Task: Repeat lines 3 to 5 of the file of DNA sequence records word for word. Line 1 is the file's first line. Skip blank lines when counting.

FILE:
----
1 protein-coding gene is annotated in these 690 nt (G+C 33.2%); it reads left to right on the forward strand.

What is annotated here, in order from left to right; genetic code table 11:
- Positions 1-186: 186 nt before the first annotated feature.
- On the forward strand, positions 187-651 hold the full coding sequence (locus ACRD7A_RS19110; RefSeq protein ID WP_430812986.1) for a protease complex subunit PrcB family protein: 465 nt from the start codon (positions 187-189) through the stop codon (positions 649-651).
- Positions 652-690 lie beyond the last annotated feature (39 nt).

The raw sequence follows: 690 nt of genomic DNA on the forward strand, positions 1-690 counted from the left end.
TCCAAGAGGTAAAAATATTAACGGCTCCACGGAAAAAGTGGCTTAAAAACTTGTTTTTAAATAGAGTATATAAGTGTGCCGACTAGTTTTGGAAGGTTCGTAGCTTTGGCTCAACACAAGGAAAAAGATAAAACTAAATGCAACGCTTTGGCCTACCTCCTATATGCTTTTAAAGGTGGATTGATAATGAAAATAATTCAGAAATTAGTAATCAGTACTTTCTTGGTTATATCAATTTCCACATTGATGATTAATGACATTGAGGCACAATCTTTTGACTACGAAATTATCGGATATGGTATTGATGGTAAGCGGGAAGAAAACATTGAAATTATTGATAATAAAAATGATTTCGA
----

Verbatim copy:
- Positions 1-186: 186 nt before the first annotated feature.
- On the forward strand, positions 187-651 hold the full coding sequence (locus ACRD7A_RS19110; RefSeq protein ID WP_430812986.1) for a protease complex subunit PrcB family protein: 465 nt from the start codon (positions 187-189) through the stop codon (positions 649-651).
- Positions 652-690 lie beyond the last annotated feature (39 nt).